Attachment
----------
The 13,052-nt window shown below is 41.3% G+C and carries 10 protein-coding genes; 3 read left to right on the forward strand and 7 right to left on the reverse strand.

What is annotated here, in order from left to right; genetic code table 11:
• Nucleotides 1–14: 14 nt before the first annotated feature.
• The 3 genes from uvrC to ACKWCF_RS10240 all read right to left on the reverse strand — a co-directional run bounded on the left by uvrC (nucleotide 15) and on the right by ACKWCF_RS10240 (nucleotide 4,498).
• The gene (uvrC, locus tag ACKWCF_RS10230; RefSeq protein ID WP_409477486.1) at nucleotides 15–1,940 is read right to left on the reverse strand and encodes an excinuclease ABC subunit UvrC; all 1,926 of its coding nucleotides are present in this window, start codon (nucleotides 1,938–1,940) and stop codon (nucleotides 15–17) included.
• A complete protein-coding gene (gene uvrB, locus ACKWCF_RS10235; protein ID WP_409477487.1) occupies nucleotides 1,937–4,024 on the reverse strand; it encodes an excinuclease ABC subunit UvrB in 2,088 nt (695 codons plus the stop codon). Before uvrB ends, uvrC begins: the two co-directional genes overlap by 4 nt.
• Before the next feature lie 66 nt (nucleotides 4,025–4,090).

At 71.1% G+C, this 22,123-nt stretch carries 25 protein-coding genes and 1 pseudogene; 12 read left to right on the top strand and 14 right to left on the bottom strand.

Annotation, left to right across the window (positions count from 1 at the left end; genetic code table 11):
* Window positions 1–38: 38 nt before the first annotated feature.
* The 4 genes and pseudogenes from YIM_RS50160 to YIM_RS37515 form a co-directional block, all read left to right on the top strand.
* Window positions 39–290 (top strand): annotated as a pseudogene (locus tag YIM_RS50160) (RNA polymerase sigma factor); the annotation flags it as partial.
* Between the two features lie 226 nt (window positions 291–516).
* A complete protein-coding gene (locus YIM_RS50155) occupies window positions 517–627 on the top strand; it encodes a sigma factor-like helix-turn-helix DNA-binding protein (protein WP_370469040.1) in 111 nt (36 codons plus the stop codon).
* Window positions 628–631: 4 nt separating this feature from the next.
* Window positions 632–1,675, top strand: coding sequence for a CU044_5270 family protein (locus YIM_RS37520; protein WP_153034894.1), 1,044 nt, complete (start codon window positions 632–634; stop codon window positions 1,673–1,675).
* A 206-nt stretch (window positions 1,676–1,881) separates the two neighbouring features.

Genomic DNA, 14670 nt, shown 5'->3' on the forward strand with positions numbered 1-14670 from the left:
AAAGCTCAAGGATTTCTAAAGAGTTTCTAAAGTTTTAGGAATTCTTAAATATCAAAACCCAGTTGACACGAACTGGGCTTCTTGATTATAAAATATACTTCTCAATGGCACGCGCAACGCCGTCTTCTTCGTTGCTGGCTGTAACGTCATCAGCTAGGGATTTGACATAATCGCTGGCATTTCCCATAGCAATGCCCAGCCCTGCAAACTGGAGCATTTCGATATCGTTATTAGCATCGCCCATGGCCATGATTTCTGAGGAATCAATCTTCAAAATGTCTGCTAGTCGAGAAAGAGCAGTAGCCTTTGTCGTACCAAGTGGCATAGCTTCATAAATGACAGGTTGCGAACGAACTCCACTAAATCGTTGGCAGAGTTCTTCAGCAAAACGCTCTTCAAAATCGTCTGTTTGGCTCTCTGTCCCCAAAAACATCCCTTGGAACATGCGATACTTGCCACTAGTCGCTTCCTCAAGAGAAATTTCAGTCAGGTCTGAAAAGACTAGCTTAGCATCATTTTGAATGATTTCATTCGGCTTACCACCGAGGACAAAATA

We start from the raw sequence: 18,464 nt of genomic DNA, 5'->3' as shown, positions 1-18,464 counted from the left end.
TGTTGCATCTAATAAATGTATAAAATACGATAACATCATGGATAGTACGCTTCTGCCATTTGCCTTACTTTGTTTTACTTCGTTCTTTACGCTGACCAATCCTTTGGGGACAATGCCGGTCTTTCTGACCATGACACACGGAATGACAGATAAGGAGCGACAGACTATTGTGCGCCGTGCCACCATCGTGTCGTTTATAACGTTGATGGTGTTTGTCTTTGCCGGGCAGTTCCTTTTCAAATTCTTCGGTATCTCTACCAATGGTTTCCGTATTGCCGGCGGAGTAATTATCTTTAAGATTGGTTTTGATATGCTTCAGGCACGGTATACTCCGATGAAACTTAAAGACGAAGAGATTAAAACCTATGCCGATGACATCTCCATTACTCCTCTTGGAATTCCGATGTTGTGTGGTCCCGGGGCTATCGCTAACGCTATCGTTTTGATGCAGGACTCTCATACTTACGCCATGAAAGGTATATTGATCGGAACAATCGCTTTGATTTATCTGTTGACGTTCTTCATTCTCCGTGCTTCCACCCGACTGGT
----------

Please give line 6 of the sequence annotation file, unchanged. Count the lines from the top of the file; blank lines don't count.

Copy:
• A complete protein-coding gene (gene uvrB, locus ACKWCF_RS10235; protein ID WP_409477487.1) occupies nucleotides 1,937–4,024 on the reverse strand; it encodes an excinuclease ABC subunit UvrB in 2,088 nt (695 codons plus the stop codon). Before uvrB ends, uvrC begins: the two co-directional genes overlap by 4 nt.